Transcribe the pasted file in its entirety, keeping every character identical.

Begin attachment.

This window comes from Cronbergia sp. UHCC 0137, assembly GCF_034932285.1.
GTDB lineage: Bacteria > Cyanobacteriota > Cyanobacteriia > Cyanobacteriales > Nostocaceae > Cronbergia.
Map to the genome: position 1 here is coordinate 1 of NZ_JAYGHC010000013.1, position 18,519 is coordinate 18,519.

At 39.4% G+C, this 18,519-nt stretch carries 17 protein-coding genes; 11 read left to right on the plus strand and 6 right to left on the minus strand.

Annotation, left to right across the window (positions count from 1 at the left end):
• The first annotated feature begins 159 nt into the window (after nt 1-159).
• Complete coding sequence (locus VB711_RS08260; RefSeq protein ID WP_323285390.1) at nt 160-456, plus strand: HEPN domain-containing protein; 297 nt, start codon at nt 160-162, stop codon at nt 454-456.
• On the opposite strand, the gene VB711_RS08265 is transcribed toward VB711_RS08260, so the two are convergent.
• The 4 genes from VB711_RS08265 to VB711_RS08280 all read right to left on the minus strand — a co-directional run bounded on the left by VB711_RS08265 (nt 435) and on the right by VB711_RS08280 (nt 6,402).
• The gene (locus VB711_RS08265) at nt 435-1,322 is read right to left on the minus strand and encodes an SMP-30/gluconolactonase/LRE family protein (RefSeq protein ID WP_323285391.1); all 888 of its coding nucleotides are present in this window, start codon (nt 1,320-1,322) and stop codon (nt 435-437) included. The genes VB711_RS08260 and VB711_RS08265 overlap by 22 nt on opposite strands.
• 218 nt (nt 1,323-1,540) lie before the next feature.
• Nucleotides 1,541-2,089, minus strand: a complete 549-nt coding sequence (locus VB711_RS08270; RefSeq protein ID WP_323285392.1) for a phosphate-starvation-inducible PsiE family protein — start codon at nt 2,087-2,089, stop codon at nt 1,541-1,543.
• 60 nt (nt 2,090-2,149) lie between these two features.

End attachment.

This window comes from Cronbergia sp. UHCC 0137, assembly GCF_034932285.1.
GTDB lineage: Bacteria > Cyanobacteriota > Cyanobacteriia > Cyanobacteriales > Nostocaceae > Cronbergia.
Map to the genome: position 1 here is coordinate 1 of NZ_JAYGHC010000013.1, position 18,519 is coordinate 18,519.

At 39.4% G+C, this 18,519-nt stretch carries 17 protein-coding genes; 11 read left to right on the plus strand and 6 right to left on the minus strand.

Annotation, left to right across the window (positions count from 1 at the left end):
• The first annotated feature begins 159 nt into the window (after nt 1-159).
• Complete coding sequence (locus VB711_RS08260; RefSeq protein ID WP_323285390.1) at nt 160-456, plus strand: HEPN domain-containing protein; 297 nt, start codon at nt 160-162, stop codon at nt 454-456.
• On the opposite strand, the gene VB711_RS08265 is transcribed toward VB711_RS08260, so the two are convergent.
• The 4 genes from VB711_RS08265 to VB711_RS08280 all read right to left on the minus strand — a co-directional run bounded on the left by VB711_RS08265 (nt 435) and on the right by VB711_RS08280 (nt 6,402).
• The gene (locus VB711_RS08265) at nt 435-1,322 is read right to left on the minus strand and encodes an SMP-30/gluconolactonase/LRE family protein (RefSeq protein ID WP_323285391.1); all 888 of its coding nucleotides are present in this window, start codon (nt 1,320-1,322) and stop codon (nt 435-437) included. The genes VB711_RS08260 and VB711_RS08265 overlap by 22 nt on opposite strands.
• 218 nt (nt 1,323-1,540) lie before the next feature.
• Nucleotides 1,541-2,089, minus strand: a complete 549-nt coding sequence (locus VB711_RS08270; RefSeq protein ID WP_323285392.1) for a phosphate-starvation-inducible PsiE family protein — start codon at nt 2,087-2,089, stop codon at nt 1,541-1,543.
• 60 nt (nt 2,090-2,149) lie between these two features.